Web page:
|Shelley Facente, MPH and Teri Dowling, MA, MPH.
San Francisco Department of Public Health, AIDS Office, HIV Prevention Section.
|Issues: Implementation of rapid HIV testing programs that are acceptable to the laboratory community, feasible for health departments and/or community-based organizations (CBOs), and provide high quality client services can be challenging to implement. This presentation addresses lessons learned for implementation of such programs, as well as recommendations for comprehensive systems of quality assurance.|
|Description: The San Francisco Department of Public Health works with subcontracted CBOs to design, implement, and continually assess rapid HIV testing programs. This has been successful, despite initial resistance from lab personnel and agency staff. Quality assurance efforts have intensified as both the number and maturity of rapid testing programs have increased.|
|Lessons Learned: Working closely with laboratory policymakers to design and implement rapid testing protocols is key to successful implementation. This also leads to greater integrity in lab practices, especially important for social service agencies, whose work usually requires less attention to detail. Early clarity about expectations for data and program quality prevents problems with quality assurance later.|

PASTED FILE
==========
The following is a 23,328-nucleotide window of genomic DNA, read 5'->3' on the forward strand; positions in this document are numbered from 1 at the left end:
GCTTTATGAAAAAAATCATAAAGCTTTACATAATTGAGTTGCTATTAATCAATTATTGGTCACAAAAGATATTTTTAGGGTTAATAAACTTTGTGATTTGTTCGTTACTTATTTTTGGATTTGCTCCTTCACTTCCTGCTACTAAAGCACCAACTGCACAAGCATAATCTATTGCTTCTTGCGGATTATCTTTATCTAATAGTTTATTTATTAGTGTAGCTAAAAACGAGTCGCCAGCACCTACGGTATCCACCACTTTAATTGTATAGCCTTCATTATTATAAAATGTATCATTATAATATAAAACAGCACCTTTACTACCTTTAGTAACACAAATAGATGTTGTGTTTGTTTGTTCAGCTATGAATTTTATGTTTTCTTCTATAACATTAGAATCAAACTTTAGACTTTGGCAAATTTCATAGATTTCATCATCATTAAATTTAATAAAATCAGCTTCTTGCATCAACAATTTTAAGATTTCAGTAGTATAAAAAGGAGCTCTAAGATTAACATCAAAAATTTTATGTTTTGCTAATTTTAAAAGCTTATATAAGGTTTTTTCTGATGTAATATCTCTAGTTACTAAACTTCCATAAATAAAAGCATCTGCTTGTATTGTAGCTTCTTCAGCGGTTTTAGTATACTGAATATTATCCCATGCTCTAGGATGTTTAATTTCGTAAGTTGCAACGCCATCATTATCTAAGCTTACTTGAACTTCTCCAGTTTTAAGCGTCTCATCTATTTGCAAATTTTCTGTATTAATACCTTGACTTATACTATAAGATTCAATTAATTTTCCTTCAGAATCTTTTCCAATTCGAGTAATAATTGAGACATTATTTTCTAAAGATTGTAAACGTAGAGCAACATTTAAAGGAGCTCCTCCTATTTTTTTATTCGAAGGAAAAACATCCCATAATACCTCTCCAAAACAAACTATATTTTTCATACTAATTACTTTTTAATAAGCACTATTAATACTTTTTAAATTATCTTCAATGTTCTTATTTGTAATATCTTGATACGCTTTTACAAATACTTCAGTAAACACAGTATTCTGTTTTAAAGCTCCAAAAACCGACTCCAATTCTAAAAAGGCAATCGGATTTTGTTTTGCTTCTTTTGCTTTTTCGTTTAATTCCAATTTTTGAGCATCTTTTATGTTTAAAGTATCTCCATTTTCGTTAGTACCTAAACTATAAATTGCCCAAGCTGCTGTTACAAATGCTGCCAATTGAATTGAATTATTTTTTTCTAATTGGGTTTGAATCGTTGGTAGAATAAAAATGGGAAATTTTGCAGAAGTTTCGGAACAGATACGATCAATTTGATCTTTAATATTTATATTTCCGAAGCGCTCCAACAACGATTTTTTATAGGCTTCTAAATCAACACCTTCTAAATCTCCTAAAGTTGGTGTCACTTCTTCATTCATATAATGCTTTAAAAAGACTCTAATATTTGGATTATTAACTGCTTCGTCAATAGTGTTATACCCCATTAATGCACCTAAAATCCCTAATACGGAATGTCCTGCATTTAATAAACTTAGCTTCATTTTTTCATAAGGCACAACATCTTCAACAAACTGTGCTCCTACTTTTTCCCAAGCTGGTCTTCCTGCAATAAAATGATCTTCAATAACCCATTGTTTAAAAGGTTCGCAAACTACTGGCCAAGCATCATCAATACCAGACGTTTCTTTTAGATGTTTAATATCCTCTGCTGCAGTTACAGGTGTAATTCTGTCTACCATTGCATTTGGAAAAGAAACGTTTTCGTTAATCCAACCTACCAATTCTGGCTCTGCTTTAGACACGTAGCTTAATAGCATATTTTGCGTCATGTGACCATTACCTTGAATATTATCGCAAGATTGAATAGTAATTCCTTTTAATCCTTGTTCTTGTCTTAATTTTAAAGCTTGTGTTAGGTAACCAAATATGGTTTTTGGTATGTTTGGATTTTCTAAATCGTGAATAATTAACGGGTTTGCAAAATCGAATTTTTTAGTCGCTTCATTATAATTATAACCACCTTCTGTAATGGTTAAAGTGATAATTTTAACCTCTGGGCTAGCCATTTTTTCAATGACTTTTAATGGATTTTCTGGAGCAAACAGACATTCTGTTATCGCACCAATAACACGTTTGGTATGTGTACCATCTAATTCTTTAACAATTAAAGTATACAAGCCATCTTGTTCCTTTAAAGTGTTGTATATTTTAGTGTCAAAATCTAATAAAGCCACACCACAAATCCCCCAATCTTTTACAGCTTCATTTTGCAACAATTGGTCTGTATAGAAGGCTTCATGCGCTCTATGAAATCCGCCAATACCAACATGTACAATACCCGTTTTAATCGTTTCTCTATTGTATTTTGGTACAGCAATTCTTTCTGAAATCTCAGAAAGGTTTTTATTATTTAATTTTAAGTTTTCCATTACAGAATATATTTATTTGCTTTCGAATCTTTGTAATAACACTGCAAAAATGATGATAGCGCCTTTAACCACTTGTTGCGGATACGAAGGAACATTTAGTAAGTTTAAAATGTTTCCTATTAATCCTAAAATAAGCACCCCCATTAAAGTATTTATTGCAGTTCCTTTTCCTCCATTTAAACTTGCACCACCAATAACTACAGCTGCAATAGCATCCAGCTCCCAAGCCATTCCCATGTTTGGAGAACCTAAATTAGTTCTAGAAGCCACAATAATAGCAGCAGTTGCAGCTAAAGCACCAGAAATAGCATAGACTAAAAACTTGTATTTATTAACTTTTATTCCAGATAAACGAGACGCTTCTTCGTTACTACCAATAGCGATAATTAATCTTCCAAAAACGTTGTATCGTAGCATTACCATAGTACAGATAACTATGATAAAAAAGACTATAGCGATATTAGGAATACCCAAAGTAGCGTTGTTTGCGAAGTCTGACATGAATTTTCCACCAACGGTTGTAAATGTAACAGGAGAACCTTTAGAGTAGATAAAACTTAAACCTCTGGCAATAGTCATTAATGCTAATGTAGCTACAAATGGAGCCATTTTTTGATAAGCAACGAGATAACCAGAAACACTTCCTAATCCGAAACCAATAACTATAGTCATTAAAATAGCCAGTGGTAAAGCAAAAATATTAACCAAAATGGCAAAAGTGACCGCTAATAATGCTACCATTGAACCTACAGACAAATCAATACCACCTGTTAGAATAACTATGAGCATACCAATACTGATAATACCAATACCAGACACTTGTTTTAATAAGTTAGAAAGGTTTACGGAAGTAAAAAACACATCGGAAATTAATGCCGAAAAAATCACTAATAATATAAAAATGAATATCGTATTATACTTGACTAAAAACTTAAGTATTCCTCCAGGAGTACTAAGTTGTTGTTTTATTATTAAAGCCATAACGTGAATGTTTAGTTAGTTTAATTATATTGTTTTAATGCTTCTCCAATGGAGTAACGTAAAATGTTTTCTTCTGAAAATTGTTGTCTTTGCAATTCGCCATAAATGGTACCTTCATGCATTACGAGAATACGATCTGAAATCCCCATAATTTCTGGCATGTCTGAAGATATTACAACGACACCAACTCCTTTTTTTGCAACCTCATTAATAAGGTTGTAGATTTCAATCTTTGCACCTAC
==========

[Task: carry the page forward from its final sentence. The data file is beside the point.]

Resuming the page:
|Recommendations: Speak directly with lab personnel, asking what would increase their confidence in the proposed rapid testing program, and then act upon those suggestions. Plan carefully, train well, and begin slowly. Determine a system for data monitoring, including elements prone to human error, such as the time and temperature under which the test is conducted, or the use of controls to ensure test kit functionality. Work closely with those individuals actively providing rapid testing services, to be sure that proposed procedures will be feasible in practice.|
Last Update: April 8, 2005